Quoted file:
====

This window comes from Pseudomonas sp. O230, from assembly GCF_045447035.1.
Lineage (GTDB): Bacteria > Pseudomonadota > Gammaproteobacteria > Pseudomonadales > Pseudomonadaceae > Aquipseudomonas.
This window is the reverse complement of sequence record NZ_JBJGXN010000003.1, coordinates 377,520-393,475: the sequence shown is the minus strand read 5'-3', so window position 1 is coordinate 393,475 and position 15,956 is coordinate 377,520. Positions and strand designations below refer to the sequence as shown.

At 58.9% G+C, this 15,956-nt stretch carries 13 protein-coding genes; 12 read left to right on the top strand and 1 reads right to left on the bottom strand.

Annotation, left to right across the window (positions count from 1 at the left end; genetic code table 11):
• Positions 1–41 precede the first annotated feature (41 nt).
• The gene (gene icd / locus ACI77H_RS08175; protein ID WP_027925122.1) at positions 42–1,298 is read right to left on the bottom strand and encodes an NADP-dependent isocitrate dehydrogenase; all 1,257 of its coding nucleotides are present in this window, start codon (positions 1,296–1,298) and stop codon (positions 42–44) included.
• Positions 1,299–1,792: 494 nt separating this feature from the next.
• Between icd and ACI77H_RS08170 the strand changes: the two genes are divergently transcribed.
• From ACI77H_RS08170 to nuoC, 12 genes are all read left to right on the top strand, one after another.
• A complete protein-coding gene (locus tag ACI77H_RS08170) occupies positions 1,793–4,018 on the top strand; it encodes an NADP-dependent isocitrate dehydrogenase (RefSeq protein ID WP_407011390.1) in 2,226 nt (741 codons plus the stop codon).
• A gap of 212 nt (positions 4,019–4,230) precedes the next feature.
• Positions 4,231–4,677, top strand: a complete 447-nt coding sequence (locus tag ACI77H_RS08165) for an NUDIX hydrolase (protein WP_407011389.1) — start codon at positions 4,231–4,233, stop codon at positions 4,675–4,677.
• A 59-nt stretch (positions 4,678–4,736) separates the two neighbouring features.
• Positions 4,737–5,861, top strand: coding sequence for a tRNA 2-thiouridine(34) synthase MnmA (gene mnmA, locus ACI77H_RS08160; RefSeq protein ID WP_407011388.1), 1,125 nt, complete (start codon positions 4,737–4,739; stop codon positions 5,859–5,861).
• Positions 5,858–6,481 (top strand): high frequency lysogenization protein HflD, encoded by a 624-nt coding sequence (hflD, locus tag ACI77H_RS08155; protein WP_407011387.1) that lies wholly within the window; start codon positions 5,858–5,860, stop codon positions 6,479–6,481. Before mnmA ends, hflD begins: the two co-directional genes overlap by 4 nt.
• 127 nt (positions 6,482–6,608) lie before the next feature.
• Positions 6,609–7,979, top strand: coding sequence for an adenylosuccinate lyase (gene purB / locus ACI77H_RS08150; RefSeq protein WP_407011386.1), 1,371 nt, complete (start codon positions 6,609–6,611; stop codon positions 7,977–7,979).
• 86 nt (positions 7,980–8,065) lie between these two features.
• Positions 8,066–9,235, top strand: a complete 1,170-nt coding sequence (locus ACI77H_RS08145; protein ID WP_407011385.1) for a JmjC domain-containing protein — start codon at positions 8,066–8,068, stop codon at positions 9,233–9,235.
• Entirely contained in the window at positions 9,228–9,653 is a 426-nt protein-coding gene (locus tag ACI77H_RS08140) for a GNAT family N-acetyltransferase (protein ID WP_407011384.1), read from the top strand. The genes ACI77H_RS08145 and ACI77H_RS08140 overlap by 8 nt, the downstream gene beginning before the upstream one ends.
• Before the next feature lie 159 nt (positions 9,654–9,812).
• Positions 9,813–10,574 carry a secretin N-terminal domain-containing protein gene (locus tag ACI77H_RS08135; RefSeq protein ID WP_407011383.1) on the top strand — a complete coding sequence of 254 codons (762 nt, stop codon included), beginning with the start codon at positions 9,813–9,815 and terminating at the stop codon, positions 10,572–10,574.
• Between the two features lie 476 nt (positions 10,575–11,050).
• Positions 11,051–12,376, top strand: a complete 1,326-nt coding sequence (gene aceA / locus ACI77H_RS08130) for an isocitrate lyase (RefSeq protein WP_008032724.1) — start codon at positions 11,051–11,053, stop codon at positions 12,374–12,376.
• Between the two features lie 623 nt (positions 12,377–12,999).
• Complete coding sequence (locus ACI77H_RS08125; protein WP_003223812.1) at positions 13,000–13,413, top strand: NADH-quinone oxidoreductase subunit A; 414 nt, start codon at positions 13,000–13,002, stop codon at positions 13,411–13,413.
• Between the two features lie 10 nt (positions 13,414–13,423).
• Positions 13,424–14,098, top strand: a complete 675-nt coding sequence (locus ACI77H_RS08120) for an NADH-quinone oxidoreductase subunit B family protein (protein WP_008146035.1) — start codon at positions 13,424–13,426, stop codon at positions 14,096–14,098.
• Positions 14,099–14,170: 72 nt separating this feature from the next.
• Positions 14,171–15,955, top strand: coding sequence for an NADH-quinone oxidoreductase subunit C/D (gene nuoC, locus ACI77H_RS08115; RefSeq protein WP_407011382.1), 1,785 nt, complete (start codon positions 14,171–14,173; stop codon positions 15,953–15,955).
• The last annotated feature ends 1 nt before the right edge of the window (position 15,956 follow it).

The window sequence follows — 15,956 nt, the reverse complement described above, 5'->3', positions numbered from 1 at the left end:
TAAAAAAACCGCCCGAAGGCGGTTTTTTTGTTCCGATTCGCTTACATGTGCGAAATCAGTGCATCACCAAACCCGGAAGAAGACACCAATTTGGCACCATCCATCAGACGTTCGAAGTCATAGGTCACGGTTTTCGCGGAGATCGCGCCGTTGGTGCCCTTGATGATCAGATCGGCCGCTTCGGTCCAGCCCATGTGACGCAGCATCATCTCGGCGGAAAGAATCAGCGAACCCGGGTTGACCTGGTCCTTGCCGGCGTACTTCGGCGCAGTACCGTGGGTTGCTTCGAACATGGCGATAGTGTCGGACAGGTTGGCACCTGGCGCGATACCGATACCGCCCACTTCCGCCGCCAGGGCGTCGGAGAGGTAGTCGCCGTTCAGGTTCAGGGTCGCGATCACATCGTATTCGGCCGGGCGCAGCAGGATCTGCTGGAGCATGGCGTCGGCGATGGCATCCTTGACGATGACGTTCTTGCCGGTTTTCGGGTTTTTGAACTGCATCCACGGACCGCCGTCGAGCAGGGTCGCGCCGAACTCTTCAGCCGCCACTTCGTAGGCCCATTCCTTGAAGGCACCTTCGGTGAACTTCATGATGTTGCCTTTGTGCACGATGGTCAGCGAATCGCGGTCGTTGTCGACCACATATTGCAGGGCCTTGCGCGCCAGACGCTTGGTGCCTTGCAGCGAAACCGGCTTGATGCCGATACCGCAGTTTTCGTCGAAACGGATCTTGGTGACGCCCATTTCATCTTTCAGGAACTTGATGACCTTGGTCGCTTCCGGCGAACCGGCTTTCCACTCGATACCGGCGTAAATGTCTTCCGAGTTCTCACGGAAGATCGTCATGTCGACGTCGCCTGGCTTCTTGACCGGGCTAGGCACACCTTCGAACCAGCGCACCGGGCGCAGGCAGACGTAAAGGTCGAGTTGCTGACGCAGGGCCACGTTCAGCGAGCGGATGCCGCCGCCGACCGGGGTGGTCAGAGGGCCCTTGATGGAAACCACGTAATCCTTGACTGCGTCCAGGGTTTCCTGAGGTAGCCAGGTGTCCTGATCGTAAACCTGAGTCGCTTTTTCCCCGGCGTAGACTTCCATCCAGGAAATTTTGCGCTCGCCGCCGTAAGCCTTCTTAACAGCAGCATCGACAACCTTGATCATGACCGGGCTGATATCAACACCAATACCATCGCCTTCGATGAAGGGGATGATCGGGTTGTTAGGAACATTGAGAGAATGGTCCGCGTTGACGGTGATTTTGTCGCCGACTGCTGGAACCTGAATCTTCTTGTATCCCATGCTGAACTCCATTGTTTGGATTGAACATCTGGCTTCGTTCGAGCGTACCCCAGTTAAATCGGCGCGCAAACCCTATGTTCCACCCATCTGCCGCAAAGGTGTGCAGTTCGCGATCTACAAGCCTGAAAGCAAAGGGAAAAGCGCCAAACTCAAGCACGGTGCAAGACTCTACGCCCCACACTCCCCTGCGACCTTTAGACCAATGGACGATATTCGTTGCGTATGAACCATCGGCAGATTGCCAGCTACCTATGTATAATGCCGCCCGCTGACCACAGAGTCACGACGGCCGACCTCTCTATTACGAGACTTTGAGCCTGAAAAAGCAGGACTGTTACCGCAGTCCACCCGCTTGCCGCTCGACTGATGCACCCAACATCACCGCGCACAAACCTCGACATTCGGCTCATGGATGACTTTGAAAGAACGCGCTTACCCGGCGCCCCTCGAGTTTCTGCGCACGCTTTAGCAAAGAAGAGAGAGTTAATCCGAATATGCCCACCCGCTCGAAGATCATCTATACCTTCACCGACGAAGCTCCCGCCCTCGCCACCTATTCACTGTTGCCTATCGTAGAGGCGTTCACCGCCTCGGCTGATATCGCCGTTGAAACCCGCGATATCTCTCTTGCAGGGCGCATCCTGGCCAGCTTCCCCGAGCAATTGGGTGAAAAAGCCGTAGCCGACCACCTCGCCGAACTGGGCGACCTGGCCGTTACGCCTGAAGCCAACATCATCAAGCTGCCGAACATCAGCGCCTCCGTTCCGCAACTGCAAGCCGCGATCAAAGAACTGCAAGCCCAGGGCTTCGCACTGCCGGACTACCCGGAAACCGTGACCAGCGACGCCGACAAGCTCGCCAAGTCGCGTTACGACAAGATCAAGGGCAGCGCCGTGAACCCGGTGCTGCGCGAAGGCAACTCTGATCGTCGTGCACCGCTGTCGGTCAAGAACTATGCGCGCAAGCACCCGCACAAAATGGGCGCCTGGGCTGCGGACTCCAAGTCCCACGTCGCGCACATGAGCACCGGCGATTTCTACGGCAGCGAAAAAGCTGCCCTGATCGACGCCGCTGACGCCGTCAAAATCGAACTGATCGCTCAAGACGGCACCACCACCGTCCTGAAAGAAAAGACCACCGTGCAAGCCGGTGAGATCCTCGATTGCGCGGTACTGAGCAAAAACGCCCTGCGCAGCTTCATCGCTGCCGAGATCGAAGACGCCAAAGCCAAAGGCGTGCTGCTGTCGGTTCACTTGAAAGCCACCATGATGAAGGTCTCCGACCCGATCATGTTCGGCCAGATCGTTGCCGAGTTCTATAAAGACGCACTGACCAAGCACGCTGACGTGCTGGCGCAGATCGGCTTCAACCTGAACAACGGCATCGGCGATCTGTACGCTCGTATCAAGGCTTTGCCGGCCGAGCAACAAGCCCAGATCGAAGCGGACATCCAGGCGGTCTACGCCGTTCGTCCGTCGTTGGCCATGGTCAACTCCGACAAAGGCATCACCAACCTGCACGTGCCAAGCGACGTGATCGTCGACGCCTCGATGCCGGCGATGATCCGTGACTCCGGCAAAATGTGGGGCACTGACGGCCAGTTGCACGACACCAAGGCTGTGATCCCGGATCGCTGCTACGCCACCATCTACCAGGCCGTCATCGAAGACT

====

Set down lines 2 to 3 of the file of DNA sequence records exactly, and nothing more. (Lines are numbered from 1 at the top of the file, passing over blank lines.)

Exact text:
Lineage (GTDB): Bacteria > Pseudomonadota > Gammaproteobacteria > Pseudomonadales > Pseudomonadaceae > Aquipseudomonas.
This window is the reverse complement of sequence record NZ_JBJGXN010000003.1, coordinates 377,520-393,475: the sequence shown is the minus strand read 5'-3', so window position 1 is coordinate 393,475 and position 15,956 is coordinate 377,520. Positions and strand designations below refer to the sequence as shown.